In 1980, the federal government issued its first set of dietary guidelines, telling everyone over age 2 to avoid fat. America didn't get any healthier. Adult obesity rates nearly tripled over the next three decades to 35 percent, while adolescent obesity rates quadrupled. The U.S. now spends $190 billion a year treating obesity-related conditions. The government-backed campaign against fat backfired in part because Americans replaced the calories they got from milk and cheese with calories from refined carbohydrates like white bread and pasta. Carbs turn into sugar in the bloodstream, which increases insulin production and encourages cells to store fat instead of burning it. With less energy available to fuel the body, the metabolism slows down, hunger sets in, and the process repeats itself.

Does that mean carbs are the real problem?

The case against them is strong. But if the low-fat era has proved anything, it's that focusing on just one aspect of a person's diet can have unintended consequences. Human physiology is simply too complex for the effects of an individual foodstuff or nutrient to be isolated and properly understood. "We should not be singling out particular components in food and vilifying them," says Catherine Collins, head dietitian at St. George's Hospital in London. "We should be promoting a balanced diet with a lot of variety, including some lean meat, fish, whole-grain cereals, fruit and vegetables, even a little wine if you like. Essentially, it's the Mediterranean diet."

Is that the ideal diet?

Possibly, but we can't be 100 percent sure because almost all dietary studies are observational and so have a fundamental limitation. Scientists will monitor the eating habits of test groups for years or even decades, and then draw associations between the subjects' diet and the diseases they suffer. Such an observational study might show that individuals who eat more vegetables tend to live longer, but it can't prove causation — that eating more veggies is the reason for that longer life span. Many nutritionists say their best advice is for people to stop obsessing over individual aspects of a particular diet and focus instead on choosing naturally produced foods and avoiding processed foods that are loaded with additives and excess sugar. "If you eat direct from nature, nutrients tend to take care of themselves," says Dr. David Katz, director of Yale University's Prevention Research Center. "The cold, hard truth is, the only way to eat well is to eat well."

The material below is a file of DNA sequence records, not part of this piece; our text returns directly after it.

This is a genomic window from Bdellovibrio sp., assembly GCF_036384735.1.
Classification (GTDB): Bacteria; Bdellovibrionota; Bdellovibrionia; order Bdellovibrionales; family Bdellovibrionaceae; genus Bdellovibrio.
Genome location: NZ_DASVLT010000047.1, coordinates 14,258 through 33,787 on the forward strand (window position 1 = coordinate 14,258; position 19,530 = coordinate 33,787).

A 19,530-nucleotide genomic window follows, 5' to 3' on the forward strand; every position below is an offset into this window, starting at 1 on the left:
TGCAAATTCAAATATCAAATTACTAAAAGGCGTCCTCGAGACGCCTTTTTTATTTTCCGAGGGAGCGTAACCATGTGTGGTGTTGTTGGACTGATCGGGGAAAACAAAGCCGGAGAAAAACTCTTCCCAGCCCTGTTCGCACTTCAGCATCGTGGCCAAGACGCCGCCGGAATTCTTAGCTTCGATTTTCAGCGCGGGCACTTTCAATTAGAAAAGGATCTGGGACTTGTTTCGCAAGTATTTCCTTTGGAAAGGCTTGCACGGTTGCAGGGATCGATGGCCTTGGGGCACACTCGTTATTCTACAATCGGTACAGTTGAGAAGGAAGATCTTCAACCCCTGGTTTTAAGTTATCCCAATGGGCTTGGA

If fat's OK, what about cholesterol?

For decades, health officials have warned Americans about the dangers of eating foods high in cholesterol, like eggs, shrimp, and lobster. But in a stunning reversal, the U.S. Dietary Guidelines Advisory Committee recently recommended no longer listing cholesterol as a "nutrient of concern." That turnaround is in keeping with mounting evidence that for most healthy adults, eating foods high in cholesterol does not significantly contribute to the amount of cholesterol found in the blood — most of which is produced naturally by the body. Doctors warn that individuals with health problems such as diabetes or heart disease should continue to avoid high-cholesterol foods, but such foods' overall impact on good health may be less significant than was previously thought. "It's turned out to be more complicated than anyone could have known," says Wake Forest University biochemist Lawrence Rudel. "Eating too much a day won't harm everyone, but it will harm some people."